Masking guidance renewed for indoor spaces in Albany County
The Albany County Department of Health is once again advising indoor mask-wearing as guidelines established by the Centers for Disease Control show Albany County as "high" in both community level and transmission rate of COVID-19.
Albany County issued a health advisory Monday strongly encouraging that all residents, regardless of vaccination status, wear masks in public when indoors. The department says that includes private businesses.
The county has been averaging about 36 daily cases per 100,000 people over the past seven days, according to state data. Albany County Executive Dan McCoy:
"So after 25 months, we've learned how to look at this differently, you know," said McCoy. "As you know, in the beginning, and not to rehash everything, because it's been like that nightmare you don't want to go back to was the way we looked at the matrix and the way things kept changing, because we didn't know how to deal with it. CDC would say one thing and then come out with another, the governor then would do the same thing change changing constantly. And, but we stayed consistent is looking at the hospitalizations and bed capacities for people with COVID, and then end up on ventilators and God forbid, passed away. So as we started to change and go forward, and as things continue to morph, like, what 18 times now, we looked at the fact that okay, we have to look at hospitalization. And if the numbers get crazy, and the hospitalizations go up. So that's what I've been looking at, even though our numbers and it's been alarming the last couple of weeks, they've been going up when schools unmasked, the numbers in school, our school district share went up, but not just COVID, common cold came back, other issues that they avoided for two years of wearing a mask. Now all of a sudden being exposed all these germs again, kids went out sick."
University at Albany spokesman Jordan Carlo-Evangelist says the SUNY school is taking its guidance from the CDC, the State Department of Health, and the Albany County Department of Health, and is strongly recommending all students, faculty, staff and visitors wear masks inside any campus building.
"You know, our approach to it is really the same as it's been since March 2020," said Carlo-Evangelist. "The difference being though, that we now have two years of experience, how to monitor data, two years experience reacting to the data, and so we feel well prepared, but also appropriately cautious, you know, we have learned with this virus not to take anything for granted, and not to assume anything. But we know that if we're if we're taking the appropriate steps on campus in terms of preparation and planning, and we're monitoring the data very closely. You know, we do feel confident that we'll be well prepared for whatever comes our way."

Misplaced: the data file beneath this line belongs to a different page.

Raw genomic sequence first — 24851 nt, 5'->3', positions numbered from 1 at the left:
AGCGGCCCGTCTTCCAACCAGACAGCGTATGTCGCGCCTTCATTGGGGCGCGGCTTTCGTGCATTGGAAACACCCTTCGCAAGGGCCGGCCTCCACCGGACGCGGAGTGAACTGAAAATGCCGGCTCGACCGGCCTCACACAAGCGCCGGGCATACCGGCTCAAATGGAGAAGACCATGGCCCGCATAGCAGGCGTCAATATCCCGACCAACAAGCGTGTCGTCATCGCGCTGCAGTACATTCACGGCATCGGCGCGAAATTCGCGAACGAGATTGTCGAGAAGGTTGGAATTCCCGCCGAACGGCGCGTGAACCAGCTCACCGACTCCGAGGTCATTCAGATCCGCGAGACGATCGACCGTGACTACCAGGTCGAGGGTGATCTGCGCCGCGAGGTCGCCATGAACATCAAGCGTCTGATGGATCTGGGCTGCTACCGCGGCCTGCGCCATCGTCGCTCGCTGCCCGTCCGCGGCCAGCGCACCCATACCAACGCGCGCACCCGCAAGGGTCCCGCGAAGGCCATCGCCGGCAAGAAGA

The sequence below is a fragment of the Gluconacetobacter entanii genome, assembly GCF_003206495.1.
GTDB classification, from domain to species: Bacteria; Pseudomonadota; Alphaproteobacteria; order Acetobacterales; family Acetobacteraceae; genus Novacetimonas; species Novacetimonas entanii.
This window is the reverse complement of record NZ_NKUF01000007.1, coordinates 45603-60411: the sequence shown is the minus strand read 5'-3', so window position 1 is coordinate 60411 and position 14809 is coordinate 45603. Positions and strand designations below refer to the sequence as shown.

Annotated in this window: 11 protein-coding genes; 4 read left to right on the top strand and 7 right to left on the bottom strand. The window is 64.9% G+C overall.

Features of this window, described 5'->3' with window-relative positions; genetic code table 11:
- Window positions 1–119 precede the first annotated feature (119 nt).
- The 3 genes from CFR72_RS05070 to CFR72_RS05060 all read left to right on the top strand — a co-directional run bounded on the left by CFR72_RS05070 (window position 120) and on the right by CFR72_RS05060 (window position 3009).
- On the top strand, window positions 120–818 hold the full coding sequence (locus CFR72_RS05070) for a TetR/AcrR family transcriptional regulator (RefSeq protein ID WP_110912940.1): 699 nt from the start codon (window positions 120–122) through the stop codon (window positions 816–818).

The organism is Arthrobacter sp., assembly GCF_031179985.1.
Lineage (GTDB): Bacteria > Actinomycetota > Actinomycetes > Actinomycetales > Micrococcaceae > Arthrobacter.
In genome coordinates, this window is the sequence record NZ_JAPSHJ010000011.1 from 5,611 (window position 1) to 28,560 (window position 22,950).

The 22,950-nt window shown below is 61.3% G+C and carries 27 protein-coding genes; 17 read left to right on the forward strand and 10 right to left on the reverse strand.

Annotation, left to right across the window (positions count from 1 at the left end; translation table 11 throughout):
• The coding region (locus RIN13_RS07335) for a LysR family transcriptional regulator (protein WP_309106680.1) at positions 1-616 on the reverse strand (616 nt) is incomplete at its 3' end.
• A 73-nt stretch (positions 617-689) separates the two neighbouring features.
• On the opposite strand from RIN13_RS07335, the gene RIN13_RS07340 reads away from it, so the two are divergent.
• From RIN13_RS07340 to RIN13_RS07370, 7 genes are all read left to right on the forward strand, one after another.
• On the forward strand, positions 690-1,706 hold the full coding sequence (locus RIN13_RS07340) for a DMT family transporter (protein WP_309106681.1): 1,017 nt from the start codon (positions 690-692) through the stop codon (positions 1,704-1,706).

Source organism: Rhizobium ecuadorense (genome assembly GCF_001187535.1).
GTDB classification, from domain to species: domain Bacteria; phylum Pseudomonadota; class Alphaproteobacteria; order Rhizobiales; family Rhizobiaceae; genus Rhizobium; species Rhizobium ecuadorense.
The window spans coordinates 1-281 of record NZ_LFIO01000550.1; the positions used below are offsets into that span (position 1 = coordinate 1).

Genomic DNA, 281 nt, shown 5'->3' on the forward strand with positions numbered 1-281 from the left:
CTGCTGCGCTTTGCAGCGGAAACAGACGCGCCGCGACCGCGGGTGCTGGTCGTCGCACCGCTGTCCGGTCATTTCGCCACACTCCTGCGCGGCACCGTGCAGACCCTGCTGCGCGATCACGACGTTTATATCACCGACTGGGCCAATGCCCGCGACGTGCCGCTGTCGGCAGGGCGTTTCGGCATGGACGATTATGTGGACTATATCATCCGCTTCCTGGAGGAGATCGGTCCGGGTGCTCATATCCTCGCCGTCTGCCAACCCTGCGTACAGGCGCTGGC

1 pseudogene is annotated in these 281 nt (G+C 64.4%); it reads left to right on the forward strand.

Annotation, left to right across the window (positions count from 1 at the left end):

Carleo-Evangelist says on-campus COVID numbers have basically tracked those of the state and the county.
"In recent weeks, the positivity rates among students living on campus have been tracking lower than those living off and lower than faculty and staff, which suggests to us that we have been able to maintain a pretty good on campus bubble, and that the transmission we're seeing around us and within our community is driven, not exclusively, but in large part by, sort of, the viruses prevalent off campus making its way on, which is, which is not surprising," said Carlo-Evangelist .
A spokesperson for the College of St. Rose says the school is also mirroring what Albany County is recommending – strongly encouraging students and employees to wear masks inside college buildings. St. Rose is requiring students and employees to receive the COVID-19 booster shot by June 30th.
On Monday, St. Peter’s Health Partners began limiting patient visitation to ONE unique visitor per day at its hospitals. As of Thursday, any patient scheduled for a procedure at one of the Partners hospitals will be required to undergo COVID-19 testing three days prior to their scheduled procedure.
At Albany Medical Center, a spokesman says the hospital continues to follow state Department of Health recommendations, including those for visitation. Masks remain mandatory in all clinical settings, and all visitors must be masked as well.
McCoy, a Democrat, says he realizes people are fed up.
"We want to go back to what we thought the world was 25 months ago," McCoy said. "The problem is it's just not done with us. I think if you did a survey, you probably find out that 90% of the people if not 100 are done. They don't want to hear about masks, they don't want to hear about COVID, but you can't just close the door on it, and pretend it's not there."
A spokesman for Albany Mayor Kathy Sheehan says the city continues to recommend masking, but at this time it’s not required in City Hall.
The city continues to recommend masking within City Hall for those who feel sick or feel more comfortable wearing one.
In neighboring Rensselaer County, which is also in the “high” transmission category, County Executive Steve McLaughlin says whether to mask will be left up to individuals.